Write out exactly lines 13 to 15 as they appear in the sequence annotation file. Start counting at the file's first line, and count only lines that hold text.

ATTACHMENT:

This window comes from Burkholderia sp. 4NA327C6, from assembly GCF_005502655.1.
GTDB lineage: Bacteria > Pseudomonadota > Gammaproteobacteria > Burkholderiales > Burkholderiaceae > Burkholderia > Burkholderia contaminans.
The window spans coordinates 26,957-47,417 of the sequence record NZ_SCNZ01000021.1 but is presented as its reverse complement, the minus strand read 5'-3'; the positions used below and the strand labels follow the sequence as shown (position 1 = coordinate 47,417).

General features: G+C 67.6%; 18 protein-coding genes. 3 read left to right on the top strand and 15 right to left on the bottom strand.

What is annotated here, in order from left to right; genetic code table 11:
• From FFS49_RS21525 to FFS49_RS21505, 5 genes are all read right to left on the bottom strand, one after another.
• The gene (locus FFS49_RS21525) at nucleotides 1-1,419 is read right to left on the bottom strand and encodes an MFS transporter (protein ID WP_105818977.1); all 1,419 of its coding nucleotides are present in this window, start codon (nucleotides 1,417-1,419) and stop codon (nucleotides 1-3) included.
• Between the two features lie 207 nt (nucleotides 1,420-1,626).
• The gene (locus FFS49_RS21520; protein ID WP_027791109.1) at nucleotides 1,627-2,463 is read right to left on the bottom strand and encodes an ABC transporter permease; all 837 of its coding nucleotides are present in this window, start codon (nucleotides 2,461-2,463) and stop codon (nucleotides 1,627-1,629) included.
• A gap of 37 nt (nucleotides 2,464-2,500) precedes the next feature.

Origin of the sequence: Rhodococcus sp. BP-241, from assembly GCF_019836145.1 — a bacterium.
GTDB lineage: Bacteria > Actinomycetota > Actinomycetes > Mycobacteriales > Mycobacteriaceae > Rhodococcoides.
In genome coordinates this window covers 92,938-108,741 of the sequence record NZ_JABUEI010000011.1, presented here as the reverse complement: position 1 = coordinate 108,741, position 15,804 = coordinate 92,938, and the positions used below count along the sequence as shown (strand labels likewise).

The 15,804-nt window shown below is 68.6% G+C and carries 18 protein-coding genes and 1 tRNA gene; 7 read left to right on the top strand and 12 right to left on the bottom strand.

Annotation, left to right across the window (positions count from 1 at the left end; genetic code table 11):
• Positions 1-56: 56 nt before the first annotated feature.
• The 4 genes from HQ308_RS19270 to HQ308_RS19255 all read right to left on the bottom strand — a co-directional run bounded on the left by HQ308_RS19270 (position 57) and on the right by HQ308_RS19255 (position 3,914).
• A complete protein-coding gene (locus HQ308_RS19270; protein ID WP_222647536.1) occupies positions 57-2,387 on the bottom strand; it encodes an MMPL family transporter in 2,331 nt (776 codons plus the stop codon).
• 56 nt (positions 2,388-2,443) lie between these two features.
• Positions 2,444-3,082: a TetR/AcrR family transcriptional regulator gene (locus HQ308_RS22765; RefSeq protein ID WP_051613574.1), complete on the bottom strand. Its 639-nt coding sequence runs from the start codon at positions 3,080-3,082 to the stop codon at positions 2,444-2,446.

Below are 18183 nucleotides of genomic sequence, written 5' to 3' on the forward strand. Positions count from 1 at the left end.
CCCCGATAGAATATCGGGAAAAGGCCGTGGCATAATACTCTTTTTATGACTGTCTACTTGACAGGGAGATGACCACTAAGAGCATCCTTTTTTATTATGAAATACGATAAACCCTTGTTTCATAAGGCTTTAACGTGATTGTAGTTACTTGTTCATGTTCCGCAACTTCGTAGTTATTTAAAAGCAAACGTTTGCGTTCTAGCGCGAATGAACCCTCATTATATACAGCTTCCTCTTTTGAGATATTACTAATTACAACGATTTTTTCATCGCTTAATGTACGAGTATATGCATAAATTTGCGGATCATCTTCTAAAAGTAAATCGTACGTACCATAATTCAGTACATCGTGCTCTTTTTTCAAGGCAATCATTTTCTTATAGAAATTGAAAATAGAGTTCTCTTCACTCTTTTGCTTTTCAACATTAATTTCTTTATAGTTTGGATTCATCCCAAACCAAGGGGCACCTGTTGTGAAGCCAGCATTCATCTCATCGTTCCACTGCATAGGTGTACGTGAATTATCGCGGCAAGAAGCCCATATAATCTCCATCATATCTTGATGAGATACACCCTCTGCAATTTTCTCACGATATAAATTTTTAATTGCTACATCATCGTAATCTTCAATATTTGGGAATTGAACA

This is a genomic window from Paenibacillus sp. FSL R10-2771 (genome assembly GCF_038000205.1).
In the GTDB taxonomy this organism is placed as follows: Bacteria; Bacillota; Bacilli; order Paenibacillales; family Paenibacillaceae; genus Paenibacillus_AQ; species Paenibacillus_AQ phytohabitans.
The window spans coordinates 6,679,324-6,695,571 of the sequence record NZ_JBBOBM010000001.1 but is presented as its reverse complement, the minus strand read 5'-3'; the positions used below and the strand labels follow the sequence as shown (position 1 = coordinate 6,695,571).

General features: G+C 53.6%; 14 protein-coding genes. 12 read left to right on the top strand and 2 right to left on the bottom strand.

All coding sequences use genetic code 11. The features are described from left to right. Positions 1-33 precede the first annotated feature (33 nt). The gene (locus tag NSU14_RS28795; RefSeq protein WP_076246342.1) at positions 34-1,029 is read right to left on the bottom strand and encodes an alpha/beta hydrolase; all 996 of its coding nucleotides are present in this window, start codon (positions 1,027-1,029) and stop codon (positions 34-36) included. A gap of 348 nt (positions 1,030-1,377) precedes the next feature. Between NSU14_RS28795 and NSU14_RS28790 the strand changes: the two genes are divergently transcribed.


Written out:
In genome coordinates this window covers 92,938-108,741 of the sequence record NZ_JABUEI010000011.1, presented here as the reverse complement: position 1 = coordinate 108,741, position 15,804 = coordinate 92,938, and the positions used below count along the sequence as shown (strand labels likewise).

The 15,804-nt window shown below is 68.6% G+C and carries 18 protein-coding genes and 1 tRNA gene; 7 read left to right on the top strand and 12 right to left on the bottom strand.

Annotation, left to right across the window (positions count from 1 at the left end; genetic code table 11):